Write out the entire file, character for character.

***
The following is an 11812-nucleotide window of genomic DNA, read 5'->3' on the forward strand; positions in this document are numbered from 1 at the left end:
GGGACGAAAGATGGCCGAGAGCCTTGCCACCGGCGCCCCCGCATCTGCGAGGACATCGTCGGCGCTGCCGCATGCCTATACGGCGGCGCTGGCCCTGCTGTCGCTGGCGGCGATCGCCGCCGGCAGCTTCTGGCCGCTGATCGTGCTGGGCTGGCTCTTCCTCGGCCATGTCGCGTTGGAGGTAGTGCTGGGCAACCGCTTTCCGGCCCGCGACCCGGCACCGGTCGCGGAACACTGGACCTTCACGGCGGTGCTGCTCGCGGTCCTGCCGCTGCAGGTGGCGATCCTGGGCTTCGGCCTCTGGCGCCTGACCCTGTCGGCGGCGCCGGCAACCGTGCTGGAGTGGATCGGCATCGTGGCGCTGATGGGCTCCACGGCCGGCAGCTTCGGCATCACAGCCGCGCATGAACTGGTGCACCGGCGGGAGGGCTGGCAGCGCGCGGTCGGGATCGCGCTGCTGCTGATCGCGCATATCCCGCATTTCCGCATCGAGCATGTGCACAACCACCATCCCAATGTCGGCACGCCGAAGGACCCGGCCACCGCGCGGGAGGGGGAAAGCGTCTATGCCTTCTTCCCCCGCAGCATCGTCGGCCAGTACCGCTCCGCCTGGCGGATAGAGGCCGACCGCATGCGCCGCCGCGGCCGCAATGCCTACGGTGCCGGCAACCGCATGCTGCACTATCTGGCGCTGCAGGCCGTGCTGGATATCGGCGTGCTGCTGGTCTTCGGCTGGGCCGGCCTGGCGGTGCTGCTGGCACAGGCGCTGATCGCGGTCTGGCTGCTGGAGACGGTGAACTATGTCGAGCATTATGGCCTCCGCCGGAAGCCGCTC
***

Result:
The following is an 11812-nucleotide window of genomic DNA, read 5'->3' on the forward strand; positions in this document are numbered from 1 at the left end:
GGGACGAAAGATGGCCGAGAGCCTTGCCACCGGCGCCCCCGCATCTGCGAGGACATCGTCGGCGCTGCCGCATGCCTATACGGCGGCGCTGGCCCTGCTGTCGCTGGCGGCGATCGCCGCCGGCAGCTTCTGGCCGCTGATCGTGCTGGGCTGGCTCTTCCTCGGCCATGTCGCGTTGGAGGTAGTGCTGGGCAACCGCTTTCCGGCCCGCGACCCGGCACCGGTCGCGGAACACTGGACCTTCACGGCGGTGCTGCTCGCGGTCCTGCCGCTGCAGGTGGCGATCCTGGGCTTCGGCCTCTGGCGCCTGACCCTGTCGGCGGCGCCGGCAACCGTGCTGGAGTGGATCGGCATCGTGGCGCTGATGGGCTCCACGGCCGGCAGCTTCGGCATCACAGCCGCGCATGAACTGGTGCACCGGCGGGAGGGCTGGCAGCGCGCGGTCGGGATCGCGCTGCTGCTGATCGCGCATATCCCGCATTTCCGCATCGAGCATGTGCACAACCACCATCCCAATGTCGGCACGCCGAAGGACCCGGCCACCGCGCGGGAGGGGGAAAGCGTCTATGCCTTCTTCCCCCGCAGCATCGTCGGCCAGTACCGCTCCGCCTGGCGGATAGAGGCCGACCGCATGCGCCGCCGCGGCCGCAATGCCTACGGTGCCGGCAACCGCATGCTGCACTATCTGGCGCTGCAGGCCGTGCTGGATATCGGCGTGCTGCTGGTCTTCGGCTGGGCCGGCCTGGCGGTGCTGCTGGCACAGGCGCTGATCGCGGTCTGGCTGCTGGAGACGGTGAACTATGTCGAGCATTATGGCCTCCGCCGGAAGCCGCTC